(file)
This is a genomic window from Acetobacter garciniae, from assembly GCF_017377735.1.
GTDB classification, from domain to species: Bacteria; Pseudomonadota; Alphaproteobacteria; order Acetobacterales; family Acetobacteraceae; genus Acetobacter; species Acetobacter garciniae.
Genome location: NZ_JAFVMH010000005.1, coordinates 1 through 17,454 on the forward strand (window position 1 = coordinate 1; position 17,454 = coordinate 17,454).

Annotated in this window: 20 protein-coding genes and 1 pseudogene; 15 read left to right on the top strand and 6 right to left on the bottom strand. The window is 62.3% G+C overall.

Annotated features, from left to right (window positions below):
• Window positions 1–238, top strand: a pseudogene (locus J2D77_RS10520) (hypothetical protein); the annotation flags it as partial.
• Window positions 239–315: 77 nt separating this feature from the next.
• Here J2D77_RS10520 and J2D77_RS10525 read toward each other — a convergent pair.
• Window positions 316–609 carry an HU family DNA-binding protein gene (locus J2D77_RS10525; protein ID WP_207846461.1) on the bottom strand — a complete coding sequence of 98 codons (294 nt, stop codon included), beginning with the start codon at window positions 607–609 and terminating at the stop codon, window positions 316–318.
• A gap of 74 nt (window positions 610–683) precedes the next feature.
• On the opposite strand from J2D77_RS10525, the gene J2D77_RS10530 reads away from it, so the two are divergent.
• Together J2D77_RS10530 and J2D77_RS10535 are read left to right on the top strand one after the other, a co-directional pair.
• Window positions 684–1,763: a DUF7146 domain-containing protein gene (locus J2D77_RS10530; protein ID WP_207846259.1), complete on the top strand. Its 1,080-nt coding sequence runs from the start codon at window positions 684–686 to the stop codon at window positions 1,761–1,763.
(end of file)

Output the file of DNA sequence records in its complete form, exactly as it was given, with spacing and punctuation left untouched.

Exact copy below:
This is a genomic window from Acetobacter garciniae, from assembly GCF_017377735.1.
GTDB classification, from domain to species: Bacteria; Pseudomonadota; Alphaproteobacteria; order Acetobacterales; family Acetobacteraceae; genus Acetobacter; species Acetobacter garciniae.
Genome location: NZ_JAFVMH010000005.1, coordinates 1 through 17,454 on the forward strand (window position 1 = coordinate 1; position 17,454 = coordinate 17,454).

Annotated in this window: 20 protein-coding genes and 1 pseudogene; 15 read left to right on the top strand and 6 right to left on the bottom strand. The window is 62.3% G+C overall.

Annotated features, from left to right (window positions below):
• Window positions 1–238, top strand: a pseudogene (locus J2D77_RS10520) (hypothetical protein); the annotation flags it as partial.
• Window positions 239–315: 77 nt separating this feature from the next.
• Here J2D77_RS10520 and J2D77_RS10525 read toward each other — a convergent pair.
• Window positions 316–609 carry an HU family DNA-binding protein gene (locus J2D77_RS10525; protein ID WP_207846461.1) on the bottom strand — a complete coding sequence of 98 codons (294 nt, stop codon included), beginning with the start codon at window positions 607–609 and terminating at the stop codon, window positions 316–318.
• A gap of 74 nt (window positions 610–683) precedes the next feature.
• On the opposite strand from J2D77_RS10525, the gene J2D77_RS10530 reads away from it, so the two are divergent.
• Together J2D77_RS10530 and J2D77_RS10535 are read left to right on the top strand one after the other, a co-directional pair.
• Window positions 684–1,763: a DUF7146 domain-containing protein gene (locus J2D77_RS10530; protein ID WP_207846259.1), complete on the top strand. Its 1,080-nt coding sequence runs from the start codon at window positions 684–686 to the stop codon at window positions 1,761–1,763.